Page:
§ As amended, further considered.
§ 7 pm
§ Mr. John McDonnell (Hayes and Harlington)
On a point of order, Mr. Deputy Speaker. My point of order, of which I gave you notice, concerns the application of the Human Rights Act 1998. I appreciate that we have trawled over this ground before, but matters have moved on since our previous debate. You will recall that, during the previous debate, the Under-Secretary of State for the Environment, Transport and the Regions, my hon. Friend the Member for Stretford and Urmston (Ms Hughes), quoted a written answer from the President of the Council, which stated:Section 19 of the Human Rights Act 1998 does not apply to Private Bills.We were aware of that. It went on:However, like all legislation, any Act resulting from the passage of such a Bill can be judged in the courts, either in the UK or in Strasbourg, for its compatibility with the ECHR.We were assured:In future, when Private Bills are deposited, promoters will be asked to undertake a full assessment of the compatibility of their proposals with the ECHR and to make a statement setting out their conclusion as to whether the Bill is compatible or not. A Minister in the Government department within whose policy responsibilities the subject matter of the Bill falls will make a formal statement saying that he believes that the promoters have undertaken a full assessment and that he does not (or, if necessary, that he does) see any need to dispute their conclusion".—[Official Report, 11 January 2001; Vol. 360, c. 1304–5.]Today, we have received another statement from the Bill's promoter that contains no reference to whether the Bill complies with the Human Rights Act. Are we tonight to receive a statement from the Minister in that regard? I accept that this is not a new Bill and has not been introduced today, but in the spirit of the statement made during the previous debate I would expect some statement to be made. If not, yet again, there would be no guidance from any Law Officer or the Government that the Bill complies with the Human Rights Act enacted in this Chamber.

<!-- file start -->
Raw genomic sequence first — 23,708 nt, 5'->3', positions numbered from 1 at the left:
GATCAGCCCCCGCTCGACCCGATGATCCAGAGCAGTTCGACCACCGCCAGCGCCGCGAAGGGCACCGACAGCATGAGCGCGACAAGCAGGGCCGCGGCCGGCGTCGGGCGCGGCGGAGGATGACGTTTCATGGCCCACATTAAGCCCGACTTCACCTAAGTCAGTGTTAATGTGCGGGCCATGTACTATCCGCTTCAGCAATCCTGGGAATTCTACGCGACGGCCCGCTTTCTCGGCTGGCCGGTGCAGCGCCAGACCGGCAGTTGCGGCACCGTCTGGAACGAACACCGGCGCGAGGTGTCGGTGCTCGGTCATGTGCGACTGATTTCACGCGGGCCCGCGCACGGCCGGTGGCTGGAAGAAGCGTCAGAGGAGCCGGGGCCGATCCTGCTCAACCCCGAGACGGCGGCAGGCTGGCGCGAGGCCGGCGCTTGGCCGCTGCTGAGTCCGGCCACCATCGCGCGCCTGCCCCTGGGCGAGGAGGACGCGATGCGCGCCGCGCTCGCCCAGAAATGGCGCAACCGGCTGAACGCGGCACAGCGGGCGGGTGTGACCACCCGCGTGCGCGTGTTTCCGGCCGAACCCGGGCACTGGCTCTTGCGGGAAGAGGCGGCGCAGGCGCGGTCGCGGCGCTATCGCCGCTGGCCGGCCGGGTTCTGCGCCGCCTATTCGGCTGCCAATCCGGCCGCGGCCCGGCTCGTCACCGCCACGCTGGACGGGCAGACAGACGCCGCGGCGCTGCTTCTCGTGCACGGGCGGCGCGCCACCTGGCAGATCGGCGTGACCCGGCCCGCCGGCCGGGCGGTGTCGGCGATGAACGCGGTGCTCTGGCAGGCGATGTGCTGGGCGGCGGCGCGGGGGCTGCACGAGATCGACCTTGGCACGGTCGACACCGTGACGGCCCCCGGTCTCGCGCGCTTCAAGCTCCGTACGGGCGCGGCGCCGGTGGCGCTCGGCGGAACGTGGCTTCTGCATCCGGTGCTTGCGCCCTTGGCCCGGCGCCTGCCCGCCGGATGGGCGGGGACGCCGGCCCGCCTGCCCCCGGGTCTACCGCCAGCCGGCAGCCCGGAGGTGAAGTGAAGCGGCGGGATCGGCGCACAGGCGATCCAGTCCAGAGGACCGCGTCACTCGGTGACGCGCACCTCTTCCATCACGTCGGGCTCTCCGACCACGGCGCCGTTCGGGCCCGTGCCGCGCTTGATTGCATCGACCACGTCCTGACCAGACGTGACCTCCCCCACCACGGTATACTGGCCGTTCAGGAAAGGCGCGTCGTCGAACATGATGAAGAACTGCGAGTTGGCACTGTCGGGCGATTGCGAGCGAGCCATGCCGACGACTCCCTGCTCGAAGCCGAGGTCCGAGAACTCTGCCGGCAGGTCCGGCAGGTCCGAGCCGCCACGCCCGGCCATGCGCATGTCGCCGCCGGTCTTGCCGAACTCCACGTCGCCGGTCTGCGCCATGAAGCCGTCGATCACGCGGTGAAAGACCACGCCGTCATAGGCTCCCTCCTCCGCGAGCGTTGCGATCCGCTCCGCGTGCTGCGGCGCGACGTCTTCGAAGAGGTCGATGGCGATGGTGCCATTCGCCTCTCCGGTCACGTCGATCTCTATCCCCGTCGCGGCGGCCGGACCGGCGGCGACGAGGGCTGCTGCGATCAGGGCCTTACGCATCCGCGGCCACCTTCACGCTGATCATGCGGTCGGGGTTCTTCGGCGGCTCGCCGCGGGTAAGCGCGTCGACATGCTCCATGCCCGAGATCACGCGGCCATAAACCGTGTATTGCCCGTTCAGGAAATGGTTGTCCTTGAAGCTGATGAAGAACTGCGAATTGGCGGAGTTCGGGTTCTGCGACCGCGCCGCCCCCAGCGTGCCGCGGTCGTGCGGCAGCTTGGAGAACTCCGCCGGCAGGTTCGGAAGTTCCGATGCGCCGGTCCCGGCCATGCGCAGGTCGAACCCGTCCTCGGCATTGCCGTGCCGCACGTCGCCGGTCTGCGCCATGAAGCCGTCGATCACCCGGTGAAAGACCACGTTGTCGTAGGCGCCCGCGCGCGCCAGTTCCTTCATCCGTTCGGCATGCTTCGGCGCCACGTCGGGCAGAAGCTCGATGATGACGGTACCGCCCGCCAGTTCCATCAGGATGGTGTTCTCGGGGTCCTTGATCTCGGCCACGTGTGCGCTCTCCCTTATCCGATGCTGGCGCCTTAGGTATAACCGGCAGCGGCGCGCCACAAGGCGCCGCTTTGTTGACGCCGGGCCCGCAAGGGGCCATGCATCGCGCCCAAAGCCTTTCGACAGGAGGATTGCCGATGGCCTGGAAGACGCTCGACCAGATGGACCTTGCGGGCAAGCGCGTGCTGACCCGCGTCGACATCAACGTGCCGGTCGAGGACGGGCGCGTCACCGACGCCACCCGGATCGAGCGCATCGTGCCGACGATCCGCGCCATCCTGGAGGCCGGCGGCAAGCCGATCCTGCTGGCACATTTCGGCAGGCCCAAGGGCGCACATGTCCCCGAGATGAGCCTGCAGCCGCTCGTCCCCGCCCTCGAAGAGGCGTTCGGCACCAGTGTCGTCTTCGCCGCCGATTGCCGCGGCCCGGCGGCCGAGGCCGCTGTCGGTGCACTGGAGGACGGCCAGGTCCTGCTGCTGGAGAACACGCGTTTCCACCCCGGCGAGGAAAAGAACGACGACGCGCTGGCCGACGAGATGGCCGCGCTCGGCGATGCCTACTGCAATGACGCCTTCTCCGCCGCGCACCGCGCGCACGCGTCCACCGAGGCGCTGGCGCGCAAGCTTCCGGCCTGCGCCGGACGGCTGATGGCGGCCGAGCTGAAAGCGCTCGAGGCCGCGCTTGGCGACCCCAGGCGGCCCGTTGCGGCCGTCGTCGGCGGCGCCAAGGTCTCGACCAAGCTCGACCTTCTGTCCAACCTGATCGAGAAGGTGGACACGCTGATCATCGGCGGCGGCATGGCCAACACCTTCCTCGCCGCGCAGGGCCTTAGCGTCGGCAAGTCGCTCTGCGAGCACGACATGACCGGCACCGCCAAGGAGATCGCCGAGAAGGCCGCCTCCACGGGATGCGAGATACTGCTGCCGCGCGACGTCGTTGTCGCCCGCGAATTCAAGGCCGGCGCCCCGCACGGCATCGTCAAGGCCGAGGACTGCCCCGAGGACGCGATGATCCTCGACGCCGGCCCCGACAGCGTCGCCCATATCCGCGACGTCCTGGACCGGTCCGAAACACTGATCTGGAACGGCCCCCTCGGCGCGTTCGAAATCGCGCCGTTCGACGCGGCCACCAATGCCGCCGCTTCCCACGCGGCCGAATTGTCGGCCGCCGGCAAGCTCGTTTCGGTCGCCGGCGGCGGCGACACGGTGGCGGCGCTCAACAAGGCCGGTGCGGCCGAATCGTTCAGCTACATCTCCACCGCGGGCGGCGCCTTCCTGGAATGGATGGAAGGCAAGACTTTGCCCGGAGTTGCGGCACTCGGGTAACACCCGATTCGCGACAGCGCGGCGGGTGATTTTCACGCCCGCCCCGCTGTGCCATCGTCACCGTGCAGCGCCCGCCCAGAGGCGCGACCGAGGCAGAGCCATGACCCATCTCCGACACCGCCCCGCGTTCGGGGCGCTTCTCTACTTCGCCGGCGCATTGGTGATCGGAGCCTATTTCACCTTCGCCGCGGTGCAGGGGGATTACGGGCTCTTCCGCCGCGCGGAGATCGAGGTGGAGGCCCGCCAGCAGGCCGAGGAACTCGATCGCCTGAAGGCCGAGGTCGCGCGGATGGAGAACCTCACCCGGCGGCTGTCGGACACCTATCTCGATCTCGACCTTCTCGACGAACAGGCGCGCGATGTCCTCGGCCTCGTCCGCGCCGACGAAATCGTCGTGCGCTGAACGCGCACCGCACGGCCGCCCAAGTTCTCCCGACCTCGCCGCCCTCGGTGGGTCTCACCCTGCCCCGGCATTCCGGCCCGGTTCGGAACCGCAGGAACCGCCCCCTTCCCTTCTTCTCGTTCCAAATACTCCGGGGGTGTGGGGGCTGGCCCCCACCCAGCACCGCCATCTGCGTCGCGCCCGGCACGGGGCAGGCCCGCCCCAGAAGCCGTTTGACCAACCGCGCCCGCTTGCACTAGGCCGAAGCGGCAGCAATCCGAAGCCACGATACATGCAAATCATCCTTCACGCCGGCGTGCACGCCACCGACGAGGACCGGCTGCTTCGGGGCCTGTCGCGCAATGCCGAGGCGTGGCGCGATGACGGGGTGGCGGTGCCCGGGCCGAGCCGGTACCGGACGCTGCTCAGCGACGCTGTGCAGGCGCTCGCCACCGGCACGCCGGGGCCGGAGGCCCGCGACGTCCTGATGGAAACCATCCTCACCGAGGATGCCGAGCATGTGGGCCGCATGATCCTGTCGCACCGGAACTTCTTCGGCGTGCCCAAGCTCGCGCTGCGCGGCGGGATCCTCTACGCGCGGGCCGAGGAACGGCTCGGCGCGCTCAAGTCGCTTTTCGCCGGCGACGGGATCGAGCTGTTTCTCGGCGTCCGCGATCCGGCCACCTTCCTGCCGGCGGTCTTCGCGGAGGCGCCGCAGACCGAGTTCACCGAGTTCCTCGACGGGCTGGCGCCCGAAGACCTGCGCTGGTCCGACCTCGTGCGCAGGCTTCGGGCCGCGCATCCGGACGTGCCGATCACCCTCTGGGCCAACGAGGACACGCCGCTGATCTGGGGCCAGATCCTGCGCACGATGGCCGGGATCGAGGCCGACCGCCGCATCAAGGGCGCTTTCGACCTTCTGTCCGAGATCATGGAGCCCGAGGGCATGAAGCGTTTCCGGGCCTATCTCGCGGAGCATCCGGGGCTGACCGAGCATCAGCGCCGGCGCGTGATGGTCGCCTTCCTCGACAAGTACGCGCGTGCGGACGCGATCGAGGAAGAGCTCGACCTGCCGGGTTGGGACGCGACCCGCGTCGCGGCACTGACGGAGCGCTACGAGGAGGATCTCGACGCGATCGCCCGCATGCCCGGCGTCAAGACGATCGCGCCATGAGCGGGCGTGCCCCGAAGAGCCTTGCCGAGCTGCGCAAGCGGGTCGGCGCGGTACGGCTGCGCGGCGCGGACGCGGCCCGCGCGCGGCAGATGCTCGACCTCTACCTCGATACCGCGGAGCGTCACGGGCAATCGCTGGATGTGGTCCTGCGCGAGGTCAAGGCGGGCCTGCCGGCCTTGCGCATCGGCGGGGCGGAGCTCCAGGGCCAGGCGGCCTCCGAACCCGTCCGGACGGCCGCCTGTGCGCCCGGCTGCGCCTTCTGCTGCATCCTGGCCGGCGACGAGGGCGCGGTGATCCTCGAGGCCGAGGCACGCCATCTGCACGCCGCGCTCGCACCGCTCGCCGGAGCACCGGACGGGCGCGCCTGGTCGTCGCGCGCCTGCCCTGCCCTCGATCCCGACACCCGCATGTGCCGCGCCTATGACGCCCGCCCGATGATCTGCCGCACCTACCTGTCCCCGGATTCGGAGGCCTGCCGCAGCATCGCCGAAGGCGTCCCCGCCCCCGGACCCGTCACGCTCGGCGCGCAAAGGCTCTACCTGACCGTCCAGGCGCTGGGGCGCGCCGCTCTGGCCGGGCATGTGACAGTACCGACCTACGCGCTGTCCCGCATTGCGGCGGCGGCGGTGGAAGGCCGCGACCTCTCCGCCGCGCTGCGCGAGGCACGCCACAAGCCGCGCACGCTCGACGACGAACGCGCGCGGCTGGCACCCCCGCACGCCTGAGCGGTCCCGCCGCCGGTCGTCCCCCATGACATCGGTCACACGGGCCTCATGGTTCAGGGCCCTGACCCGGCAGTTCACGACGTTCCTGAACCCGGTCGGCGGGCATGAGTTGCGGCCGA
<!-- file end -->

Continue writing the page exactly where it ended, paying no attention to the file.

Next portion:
§ The Parliamentary Under-Secretary of State for the Environment, Transport and the Regions (Mr. Keith Hill)
Further to that point of order, Mr. Deputy Speaker. It may be for the convenience of the House if I make the following statement.
Hon. Members present for the previous debate on the Bill will recall that the Under Secretary gave a commitment to make a statement on Third Reading on behalf of the Government in relation to the Bill's compatibility with the European convention on human rights.
A copy of the legal assessment procured by the promoter of the Bill on its compatibility with the ECHR was sent to the Government by the right hon. Member for Cities of London and Westminster (Mr. Brooke) on 29 January 2001. The assessment concluded that the Bill is compatible with the ECHR, as has been stated in previous debates on the Bill.
912 Having now considered the papers, I can report to the House that I believe that a full assessment of the Bill's compatibility with the ECHR has been undertaken by the City of London corporation and I see no need to dispute the conclusions of that assessment.
§ Mr. Jeremy Corbyn (Islington, North)